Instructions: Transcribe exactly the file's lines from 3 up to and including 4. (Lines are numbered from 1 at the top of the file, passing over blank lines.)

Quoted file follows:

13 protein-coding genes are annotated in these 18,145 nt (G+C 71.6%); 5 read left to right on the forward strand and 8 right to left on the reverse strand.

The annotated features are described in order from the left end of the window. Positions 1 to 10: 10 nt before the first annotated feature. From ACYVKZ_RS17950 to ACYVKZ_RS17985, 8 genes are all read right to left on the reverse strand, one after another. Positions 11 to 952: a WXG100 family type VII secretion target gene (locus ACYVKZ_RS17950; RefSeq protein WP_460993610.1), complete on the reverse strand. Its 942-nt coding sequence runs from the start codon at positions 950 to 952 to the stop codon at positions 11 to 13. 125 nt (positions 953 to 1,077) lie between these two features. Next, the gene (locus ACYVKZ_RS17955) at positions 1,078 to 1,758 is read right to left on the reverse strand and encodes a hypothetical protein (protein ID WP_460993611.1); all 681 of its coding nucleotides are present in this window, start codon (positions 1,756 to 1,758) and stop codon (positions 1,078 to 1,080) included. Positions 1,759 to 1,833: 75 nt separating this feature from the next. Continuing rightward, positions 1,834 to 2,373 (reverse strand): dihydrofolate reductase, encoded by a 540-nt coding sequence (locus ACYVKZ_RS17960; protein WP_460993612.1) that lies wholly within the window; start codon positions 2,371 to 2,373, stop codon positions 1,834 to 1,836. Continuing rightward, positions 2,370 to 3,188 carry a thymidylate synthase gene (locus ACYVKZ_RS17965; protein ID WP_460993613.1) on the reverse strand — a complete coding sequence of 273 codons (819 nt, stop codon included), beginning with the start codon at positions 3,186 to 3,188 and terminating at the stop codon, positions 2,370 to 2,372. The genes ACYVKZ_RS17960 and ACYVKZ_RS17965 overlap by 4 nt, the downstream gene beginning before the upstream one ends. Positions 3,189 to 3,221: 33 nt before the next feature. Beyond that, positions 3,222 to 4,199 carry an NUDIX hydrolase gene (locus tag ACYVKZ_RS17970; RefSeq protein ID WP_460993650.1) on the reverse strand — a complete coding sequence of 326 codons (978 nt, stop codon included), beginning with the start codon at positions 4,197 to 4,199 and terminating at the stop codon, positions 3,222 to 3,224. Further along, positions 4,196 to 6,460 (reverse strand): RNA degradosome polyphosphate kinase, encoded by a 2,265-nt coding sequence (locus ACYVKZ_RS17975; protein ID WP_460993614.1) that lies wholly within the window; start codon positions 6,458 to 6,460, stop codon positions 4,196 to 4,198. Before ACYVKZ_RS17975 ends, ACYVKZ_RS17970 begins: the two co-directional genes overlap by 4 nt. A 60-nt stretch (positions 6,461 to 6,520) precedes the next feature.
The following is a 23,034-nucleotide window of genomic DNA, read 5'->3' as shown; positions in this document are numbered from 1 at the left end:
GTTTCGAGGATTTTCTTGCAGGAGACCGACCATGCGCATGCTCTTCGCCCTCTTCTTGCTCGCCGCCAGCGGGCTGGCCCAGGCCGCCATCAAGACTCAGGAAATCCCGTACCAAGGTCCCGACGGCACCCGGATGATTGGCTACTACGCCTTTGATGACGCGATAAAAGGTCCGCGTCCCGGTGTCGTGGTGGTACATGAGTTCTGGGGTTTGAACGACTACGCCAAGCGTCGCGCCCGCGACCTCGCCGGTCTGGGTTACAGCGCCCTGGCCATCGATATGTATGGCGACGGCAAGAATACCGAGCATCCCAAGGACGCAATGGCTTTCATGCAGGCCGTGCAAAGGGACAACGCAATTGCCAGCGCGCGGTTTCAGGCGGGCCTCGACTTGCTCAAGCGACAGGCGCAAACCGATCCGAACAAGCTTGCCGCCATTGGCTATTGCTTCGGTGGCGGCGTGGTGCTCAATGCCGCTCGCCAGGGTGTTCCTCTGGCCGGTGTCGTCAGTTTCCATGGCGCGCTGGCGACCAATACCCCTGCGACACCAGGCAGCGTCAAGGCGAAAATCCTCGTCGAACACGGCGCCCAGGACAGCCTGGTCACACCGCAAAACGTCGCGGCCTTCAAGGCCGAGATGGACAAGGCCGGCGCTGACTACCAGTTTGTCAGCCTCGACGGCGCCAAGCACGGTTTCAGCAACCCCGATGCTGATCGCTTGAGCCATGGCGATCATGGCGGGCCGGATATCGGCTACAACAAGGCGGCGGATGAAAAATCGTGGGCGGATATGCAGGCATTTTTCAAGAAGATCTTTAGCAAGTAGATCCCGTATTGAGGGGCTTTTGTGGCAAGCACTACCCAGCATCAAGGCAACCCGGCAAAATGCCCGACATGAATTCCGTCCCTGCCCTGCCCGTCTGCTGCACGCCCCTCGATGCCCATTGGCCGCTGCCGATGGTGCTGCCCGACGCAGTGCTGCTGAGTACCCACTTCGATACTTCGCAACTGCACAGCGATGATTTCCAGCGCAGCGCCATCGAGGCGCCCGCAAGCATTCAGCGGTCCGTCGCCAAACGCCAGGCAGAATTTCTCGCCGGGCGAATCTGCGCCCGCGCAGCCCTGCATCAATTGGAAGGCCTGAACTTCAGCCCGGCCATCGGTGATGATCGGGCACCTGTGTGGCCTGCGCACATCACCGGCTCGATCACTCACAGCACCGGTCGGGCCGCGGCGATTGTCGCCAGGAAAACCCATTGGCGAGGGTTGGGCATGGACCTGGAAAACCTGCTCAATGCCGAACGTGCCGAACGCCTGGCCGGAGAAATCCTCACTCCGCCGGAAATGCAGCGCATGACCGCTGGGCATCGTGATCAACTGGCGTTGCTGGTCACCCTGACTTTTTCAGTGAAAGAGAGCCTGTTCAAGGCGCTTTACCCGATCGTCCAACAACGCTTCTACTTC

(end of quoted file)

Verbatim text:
The following is a 23,034-nucleotide window of genomic DNA, read 5'->3' as shown; positions in this document are numbered from 1 at the left end:
GTTTCGAGGATTTTCTTGCAGGAGACCGACCATGCGCATGCTCTTCGCCCTCTTCTTGCTCGCCGCCAGCGGGCTGGCCCAGGCCGCCATCAAGACTCAGGAAATCCCGTACCAAGGTCCCGACGGCACCCGGATGATTGGCTACTACGCCTTTGATGACGCGATAAAAGGTCCGCGTCCCGGTGTCGTGGTGGTACATGAGTTCTGGGGTTTGAACGACTACGCCAAGCGTCGCGCCCGCGACCTCGCCGGTCTGGGTTACAGCGCCCTGGCCATCGATATGTATGGCGACGGCAAGAATACCGAGCATCCCAAGGACGCAATGGCTTTCATGCAGGCCGTGCAAAGGGACAACGCAATTGCCAGCGCGCGGTTTCAGGCGGGCCTCGACTTGCTCAAGCGACAGGCGCAAACCGATCCGAACAAGCTTGCCGCCATTGGCTATTGCTTCGGTGGCGGCGTGGTGCTCAATGCCGCTCGCCAGGGTGTTCCTCTGGCCGGTGTCGTCAGTTTCCATGGCGCGCTGGCGACCAATACCCCTGCGACACCAGGCAGCGTCAAGGCGAAAATCCTCGTCGAACACGGCGCCCAGGACAGCCTGGTCACACCGCAAAACGTCGCGGCCTTCAAGGCCGAGATGGACAAGGCCGGCGCTGACTACCAGTTTGTCAGCCTCGACGGCGCCAAGCACGGTTTCAGCAACCCCGATGCTGATCGCTTGAGCCATGGCGATCATGGCGGGCCGGATATCGGCTACAACAAGGCGGCGGATGAAAAATCGTGGGCGGATATGCAGGCATTTTTCAAGAAGATCTTTAGCAAGTAGATCCCGTATTGAGGGGCTTTTGTGGCAAGCACTACCCAGCATCAAGGCAACCCGGCAAAATGCCCGACATGAATTCCGTCCCTGCCCTGCCCGTCTGCTGCACGCCCCTCGATGCCCATTGGCCGCTGCCGATGGTGCTGCCCGACGCAGTGCTGCTGAGTACCCACTTCGATACTTCGCAACTGCACAGCGATGATTTCCAGCGCAGCGCCATCGAGGCGCCCGCAAGCATTCAGCGGTCCGTCGCCAAACGCCAGGCAGAATTTCTCGCCGGGCGAATCTGCGCCCGCGCAGCCCTGCATCAATTGGAAGGCCTGAACTTCAGCCCGGCCATCGGTGATGATCGGGCACCTGTGTGGCCTGCGCACATCACCGGCTCGATCACTCACAGCACCGGTCGGGCCGCGGCGATTGTCGCCAGGAAAACCCATTGGCGAGGGTTGGGCATGGACCTGGAAAACCTGCTCAATGCCGAACGTGCCGAACGCCTGGCCGGAGAAATCCTCACTCCGCCGGAAATGCAGCGCATGACCGCTGGGCATCGTGATCAACTGGCGTTGCTGGTCACCCTGACTTTTTCAGTGAAAGAGAGCCTGTTCAAGGCGCTTTACCCGATCGTCCAACAACGCTTCTACTTC